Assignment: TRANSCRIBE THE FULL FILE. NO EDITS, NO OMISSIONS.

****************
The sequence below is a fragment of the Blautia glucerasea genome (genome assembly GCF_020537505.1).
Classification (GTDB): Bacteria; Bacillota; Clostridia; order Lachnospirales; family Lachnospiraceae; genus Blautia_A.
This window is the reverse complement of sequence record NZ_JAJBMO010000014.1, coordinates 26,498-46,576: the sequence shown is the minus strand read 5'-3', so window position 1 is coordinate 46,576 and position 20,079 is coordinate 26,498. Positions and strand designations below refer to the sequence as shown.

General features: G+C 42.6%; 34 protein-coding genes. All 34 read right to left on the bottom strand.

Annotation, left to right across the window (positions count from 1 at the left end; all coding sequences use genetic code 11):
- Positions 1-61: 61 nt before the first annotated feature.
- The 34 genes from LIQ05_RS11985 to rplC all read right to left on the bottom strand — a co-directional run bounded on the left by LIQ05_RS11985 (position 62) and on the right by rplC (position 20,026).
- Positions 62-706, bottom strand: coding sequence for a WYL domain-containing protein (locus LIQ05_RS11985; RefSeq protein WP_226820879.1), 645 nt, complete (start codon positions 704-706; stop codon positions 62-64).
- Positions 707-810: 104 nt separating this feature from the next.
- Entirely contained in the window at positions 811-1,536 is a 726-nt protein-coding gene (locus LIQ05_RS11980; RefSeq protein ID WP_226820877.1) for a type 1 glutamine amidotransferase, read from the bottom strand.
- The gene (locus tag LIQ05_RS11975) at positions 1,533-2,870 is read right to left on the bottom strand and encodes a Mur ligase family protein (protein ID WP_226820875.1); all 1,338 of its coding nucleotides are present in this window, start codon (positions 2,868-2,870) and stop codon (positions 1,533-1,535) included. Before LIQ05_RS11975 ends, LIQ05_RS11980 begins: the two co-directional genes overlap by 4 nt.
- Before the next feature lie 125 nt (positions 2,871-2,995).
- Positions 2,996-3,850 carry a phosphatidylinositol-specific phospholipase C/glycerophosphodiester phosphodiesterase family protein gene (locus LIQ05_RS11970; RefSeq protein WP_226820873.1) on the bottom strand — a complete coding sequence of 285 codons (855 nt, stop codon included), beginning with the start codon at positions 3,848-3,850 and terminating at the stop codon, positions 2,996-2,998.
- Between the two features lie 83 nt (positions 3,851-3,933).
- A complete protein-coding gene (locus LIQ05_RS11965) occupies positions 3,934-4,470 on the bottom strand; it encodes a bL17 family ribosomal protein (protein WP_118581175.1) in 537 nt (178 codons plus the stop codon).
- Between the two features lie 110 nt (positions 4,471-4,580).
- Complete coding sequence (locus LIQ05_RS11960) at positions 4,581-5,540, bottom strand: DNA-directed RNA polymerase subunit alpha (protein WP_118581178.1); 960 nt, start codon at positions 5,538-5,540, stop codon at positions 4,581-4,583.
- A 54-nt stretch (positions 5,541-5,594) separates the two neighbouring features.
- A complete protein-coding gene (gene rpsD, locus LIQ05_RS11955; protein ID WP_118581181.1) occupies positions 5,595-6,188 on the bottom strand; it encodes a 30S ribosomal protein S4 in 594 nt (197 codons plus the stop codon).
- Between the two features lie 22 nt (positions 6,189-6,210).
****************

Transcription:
The sequence below is a fragment of the Blautia glucerasea genome (genome assembly GCF_020537505.1).
Classification (GTDB): Bacteria; Bacillota; Clostridia; order Lachnospirales; family Lachnospiraceae; genus Blautia_A.
This window is the reverse complement of sequence record NZ_JAJBMO010000014.1, coordinates 26,498-46,576: the sequence shown is the minus strand read 5'-3', so window position 1 is coordinate 46,576 and position 20,079 is coordinate 26,498. Positions and strand designations below refer to the sequence as shown.

General features: G+C 42.6%; 34 protein-coding genes. All 34 read right to left on the bottom strand.

Annotation, left to right across the window (positions count from 1 at the left end; all coding sequences use genetic code 11):
- Positions 1-61: 61 nt before the first annotated feature.
- The 34 genes from LIQ05_RS11985 to rplC all read right to left on the bottom strand — a co-directional run bounded on the left by LIQ05_RS11985 (position 62) and on the right by rplC (position 20,026).
- Positions 62-706, bottom strand: coding sequence for a WYL domain-containing protein (locus LIQ05_RS11985; RefSeq protein WP_226820879.1), 645 nt, complete (start codon positions 704-706; stop codon positions 62-64).
- Positions 707-810: 104 nt separating this feature from the next.
- Entirely contained in the window at positions 811-1,536 is a 726-nt protein-coding gene (locus LIQ05_RS11980; RefSeq protein ID WP_226820877.1) for a type 1 glutamine amidotransferase, read from the bottom strand.
- The gene (locus tag LIQ05_RS11975) at positions 1,533-2,870 is read right to left on the bottom strand and encodes a Mur ligase family protein (protein ID WP_226820875.1); all 1,338 of its coding nucleotides are present in this window, start codon (positions 2,868-2,870) and stop codon (positions 1,533-1,535) included. Before LIQ05_RS11975 ends, LIQ05_RS11980 begins: the two co-directional genes overlap by 4 nt.
- Before the next feature lie 125 nt (positions 2,871-2,995).
- Positions 2,996-3,850 carry a phosphatidylinositol-specific phospholipase C/glycerophosphodiester phosphodiesterase family protein gene (locus LIQ05_RS11970; RefSeq protein WP_226820873.1) on the bottom strand — a complete coding sequence of 285 codons (855 nt, stop codon included), beginning with the start codon at positions 3,848-3,850 and terminating at the stop codon, positions 2,996-2,998.
- Between the two features lie 83 nt (positions 3,851-3,933).
- A complete protein-coding gene (locus LIQ05_RS11965) occupies positions 3,934-4,470 on the bottom strand; it encodes a bL17 family ribosomal protein (protein WP_118581175.1) in 537 nt (178 codons plus the stop codon).
- Between the two features lie 110 nt (positions 4,471-4,580).
- Complete coding sequence (locus LIQ05_RS11960) at positions 4,581-5,540, bottom strand: DNA-directed RNA polymerase subunit alpha (protein WP_118581178.1); 960 nt, start codon at positions 5,538-5,540, stop codon at positions 4,581-4,583.
- A 54-nt stretch (positions 5,541-5,594) separates the two neighbouring features.
- A complete protein-coding gene (gene rpsD, locus LIQ05_RS11955; protein ID WP_118581181.1) occupies positions 5,595-6,188 on the bottom strand; it encodes a 30S ribosomal protein S4 in 594 nt (197 codons plus the stop codon).
- Between the two features lie 22 nt (positions 6,189-6,210).